The actors Kurt Russell and Goldie Hawn, “partners” in real life for over 35 years, are starring as Mr. and Mrs. Claus in an upcoming Netflix holiday movie. The New York Times thought this was an auspicious moment for the couple, who rarely star together, to be interviewed. As the conversation progressed, the Times asked the couple how they personally experience the Yuletide season, excerpted below:
(NYT) Christmas at the Hawn-Russell home seems like a big deal in real life, too.
HAWN I just can’t even tell you; it’s more than Christmas. This year, we’re going to be here (LA), but normally we’re in Aspen. It’s a fantasy: the snow and the kids and all the stockings hanging from the fireplace. And Kurt in his Santa suit——
RUSSELL I’m very careful about what I say about this because we have grandkids who will see this stuff.
HAWN Oh, that’s right. Well, they’re not going to be reading The New York Times. [Laughter]
RUSSELL Right, right. After we have Christmas Eve dinner we always have somebody read “The Night Before Christmas,” and then we track Santa’s movements on the app. Right after that, you start getting things in shape because at any point he can show up.
(NYT) Goldie, you were raised Jewish. Do you still keep any Hanukkah traditions?
HAWN Growing up, we’d light candles for Hanukkah, but I think my mother stopped lighting them because I was on the phone once, and I backed up to the Hanukkah candles. You know the wall phones back in the day? I had wrapped myself in the cord, and I caught on fire. I literally burned my robe and my back. It’s like, Baruch atah …. My mom came, and they unraveled me and, thank G-d, I’m fine.
Goldie’s reflection on her aborted Chanukah connection could have taken a different turn. After all, would Mrs. Hawn Senior have thrown out the oven if her daughter backed into the stovetop instead? So, it becomes a question of learning the importance of Chanukah. And if one were to suggest that America is a melting pot and we don’t like to accentuate our differences, the facts on the ground are that people today do take a stand. Just in this month’s The Atlantic, Emma Green reports,
Many parents feel an intense attachment to their children’s political identities: 35 percent of Republicans and 45 percent of Democrats said they would be unhappy if their son or daughter married someone from the opposite political party, a 2019 survey from The Atlantic and the Public Religion Research Institute found. This gulf between the parties has widened in 2020… In a concrete way, November’s election really did seem to be about the future of America’s kids…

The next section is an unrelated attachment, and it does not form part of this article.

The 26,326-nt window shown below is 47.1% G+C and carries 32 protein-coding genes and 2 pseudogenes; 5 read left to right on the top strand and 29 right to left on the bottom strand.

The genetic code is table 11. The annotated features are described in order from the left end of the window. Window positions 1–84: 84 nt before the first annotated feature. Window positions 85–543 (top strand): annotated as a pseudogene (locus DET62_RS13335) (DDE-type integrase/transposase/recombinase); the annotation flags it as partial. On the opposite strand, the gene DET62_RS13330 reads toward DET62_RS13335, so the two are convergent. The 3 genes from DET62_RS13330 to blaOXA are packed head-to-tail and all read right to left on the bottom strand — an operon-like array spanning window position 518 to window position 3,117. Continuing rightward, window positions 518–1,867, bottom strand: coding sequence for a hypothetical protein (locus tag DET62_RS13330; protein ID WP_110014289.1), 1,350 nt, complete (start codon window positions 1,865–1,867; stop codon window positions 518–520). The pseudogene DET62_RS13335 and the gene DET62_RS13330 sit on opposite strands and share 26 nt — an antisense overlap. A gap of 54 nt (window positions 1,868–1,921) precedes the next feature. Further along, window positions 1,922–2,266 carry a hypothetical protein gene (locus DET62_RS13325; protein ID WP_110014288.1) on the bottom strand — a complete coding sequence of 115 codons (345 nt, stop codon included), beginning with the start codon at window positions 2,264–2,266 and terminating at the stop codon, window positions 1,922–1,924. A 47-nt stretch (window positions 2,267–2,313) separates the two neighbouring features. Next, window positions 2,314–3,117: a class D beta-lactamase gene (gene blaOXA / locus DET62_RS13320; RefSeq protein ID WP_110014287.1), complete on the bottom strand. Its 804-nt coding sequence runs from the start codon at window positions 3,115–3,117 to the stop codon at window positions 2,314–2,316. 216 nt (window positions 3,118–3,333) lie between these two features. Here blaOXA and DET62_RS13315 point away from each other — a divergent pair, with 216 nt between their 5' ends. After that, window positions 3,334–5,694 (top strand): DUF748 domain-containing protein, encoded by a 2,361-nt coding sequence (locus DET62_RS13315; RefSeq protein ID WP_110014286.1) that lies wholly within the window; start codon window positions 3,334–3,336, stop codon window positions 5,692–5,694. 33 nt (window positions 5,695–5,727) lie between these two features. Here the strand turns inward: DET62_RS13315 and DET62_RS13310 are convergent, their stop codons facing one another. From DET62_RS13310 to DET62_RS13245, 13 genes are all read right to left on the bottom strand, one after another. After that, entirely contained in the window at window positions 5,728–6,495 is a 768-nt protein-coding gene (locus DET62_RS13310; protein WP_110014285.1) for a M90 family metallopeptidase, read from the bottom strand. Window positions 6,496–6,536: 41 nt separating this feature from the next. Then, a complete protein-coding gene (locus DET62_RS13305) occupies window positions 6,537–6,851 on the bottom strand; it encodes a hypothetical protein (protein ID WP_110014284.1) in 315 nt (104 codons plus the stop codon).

Even a wholesome magazine like Highlights couldn’t avoid the culture wars.
Whatever was once PC, is no longer the case. So just as we feel the need today to affirm and teach our children the importance of our political beliefs, we can also feel liberated to explore spiritual, ethical and religious values and make a decision about which of those ideals resonate, and encourage our children to follow in our path.
Chanukah is the perfect time to jump-start such an exploration. In fact, the very philosophical ideas that were debated and actually culminated in the very founding of the festival are still pertinent and contested today. This notion, as explained below, is based upon the teachings of Rabbi Yitzchak Berkovits, Dean of The Jerusalem Kollel, and Rosh Yeshiva of Aish HaTorah:
The striking aspect of celebrating Chanukah each year is the realization that the very same ideological battles that were fought 2,200 years ago, which prompted the Syrian-Greek offensive against the Jewish people culminating in the Chanukah miracles, are still being waged today and are poignantly relevant to the life of every Jew. How can this be?
The Syrian-Greek war against Israel, replete with tank-like elephants and over 100,000 skilled soldiers, seems like an anomaly to Greek philosophy. The Greeks, home to the schools of Plato and Aristotle, sought to systematically understand and classify knowledge of the world. They were primarily intellectuals, not militants. Why would the Syrian-Greek army attack the Jewish nation? Israel was not a military threat. The Syrian-Greek target was Judaism and Judaism alone; Jews who adopted the Greek worldview (Hellenism) were embraced. Hellenism was certainly a challenge for many Jews attracted to the intellectualism and logic of the Greek culture that postulated that man created religion. Nevertheless, what was so appalling to the Syrian-Greeks that they sought to destroy Judaism and her adherents?
The Greeks taught that man was the center of the universe. There is no G-d. One does not look beyond the physical world. It is man who has the need to create G-d. In contrast, Judaism teaches that man is “almost” at the center of the universe; rather the primary focus is G-d Who created, sustains and guides the universe, creates man with a Divine soul, and empowers us with the ability to impact both this world and eternal spiritual worlds that transcend physical existence. The Greeks could not tolerate that the Jewish people lived Judaism as a dynamic reality, which was an affront and threat to Greek thought and culture.
2,200 years later, the Jewish world is still divided – between those influenced by Hellenism, who view Chanukah, and hence Judaism, as “tradition,” something of sentimental value that contributes some meaning to life, but ultimately is not “real”; and in contrast, those who see Judaism as a reality where each action has cosmic implications. (Olami Morasha Syllabus, Chanukah I.)
So, go ahead, light a Chanukah menorah (in a safe place) and find yourself a teacher to illuminate your life, like you never imagined.